Through all of this, there's still humor in Weir's voice when she talks of her daughter.
"If she was here right now, I'd kick her butt, because her mother taught her better than to run across the freeway," Weir said.
SHE RAN AS IF BEING CHASED
Then more details of Samantha's death emerged.
Five months later, her mother says she's numb to the details but her words stall when trying to recount them.
The California police reports show that, within an hour of when Weir got that call in 2005, her daughter was hit by at least two cars on Interstate 10 in Montclair, Calif., Weir said.
"I don't even want to think about what kind of a mess it made," she said. "I'm afraid to ask."
The spot on the highway is close to a theater. Witnesses said Bonnell ran across the highway, as if being chased, Weir said. She was not carrying identification.
"No personal belongings whatsoever except for the clothing on her back," Paul Weir said.
"Nothing, not Chap Stick or lip gloss," Mary Weir said.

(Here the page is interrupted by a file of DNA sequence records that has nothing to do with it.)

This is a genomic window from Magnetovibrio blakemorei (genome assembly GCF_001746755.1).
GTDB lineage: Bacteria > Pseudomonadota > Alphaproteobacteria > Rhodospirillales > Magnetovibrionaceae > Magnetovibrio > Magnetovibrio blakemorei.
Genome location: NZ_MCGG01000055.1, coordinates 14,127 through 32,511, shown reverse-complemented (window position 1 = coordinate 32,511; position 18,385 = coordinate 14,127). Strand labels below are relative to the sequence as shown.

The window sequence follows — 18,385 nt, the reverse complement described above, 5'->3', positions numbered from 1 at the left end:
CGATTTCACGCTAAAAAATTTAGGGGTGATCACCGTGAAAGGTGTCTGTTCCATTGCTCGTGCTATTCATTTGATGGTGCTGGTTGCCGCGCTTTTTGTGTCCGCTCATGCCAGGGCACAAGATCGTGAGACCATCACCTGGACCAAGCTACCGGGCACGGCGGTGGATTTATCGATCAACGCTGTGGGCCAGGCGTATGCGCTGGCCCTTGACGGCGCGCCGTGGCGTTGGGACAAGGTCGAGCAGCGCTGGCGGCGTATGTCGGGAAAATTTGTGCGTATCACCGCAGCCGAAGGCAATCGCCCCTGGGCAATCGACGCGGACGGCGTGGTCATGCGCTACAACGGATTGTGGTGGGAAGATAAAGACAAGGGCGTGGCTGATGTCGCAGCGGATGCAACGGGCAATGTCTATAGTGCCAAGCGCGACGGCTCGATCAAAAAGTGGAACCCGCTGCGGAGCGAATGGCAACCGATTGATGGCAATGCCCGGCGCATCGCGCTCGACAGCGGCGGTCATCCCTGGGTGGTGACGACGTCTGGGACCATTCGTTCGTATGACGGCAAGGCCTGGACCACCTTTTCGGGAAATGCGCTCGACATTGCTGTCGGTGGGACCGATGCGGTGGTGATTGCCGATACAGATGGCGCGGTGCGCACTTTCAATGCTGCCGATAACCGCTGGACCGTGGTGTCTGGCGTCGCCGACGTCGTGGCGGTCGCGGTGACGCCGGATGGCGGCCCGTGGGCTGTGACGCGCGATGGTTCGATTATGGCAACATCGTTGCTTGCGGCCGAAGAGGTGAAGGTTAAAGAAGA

Once Samantha was identified, Weir talked to coroners in California. They told her they had kept Samantha's body in cold storage longer than most because she seemed like the type of person who had people who cared for her.
The only people at the burial were coroner's staff.
Weir said that at first she was planning on leaving her daughter there. But then the coroner's office told her she was in the county cemetery, in a grave used to store unclaimed bodies.
They told her "right now she was in there by herself," Weir said, "I said, 'She's in there by her ... what?' Well, they stack them up to five deep."
She arranged to have Samantha's body flown to Oregon.
WHAT TOOK SO LONG?
Though she was noticeably more subdued during an interview this month, in April Weir was visibly angry with Peterson. What did Peterson do with the information she'd forwarded and why did she have to track her daughter down on her own? What took so long?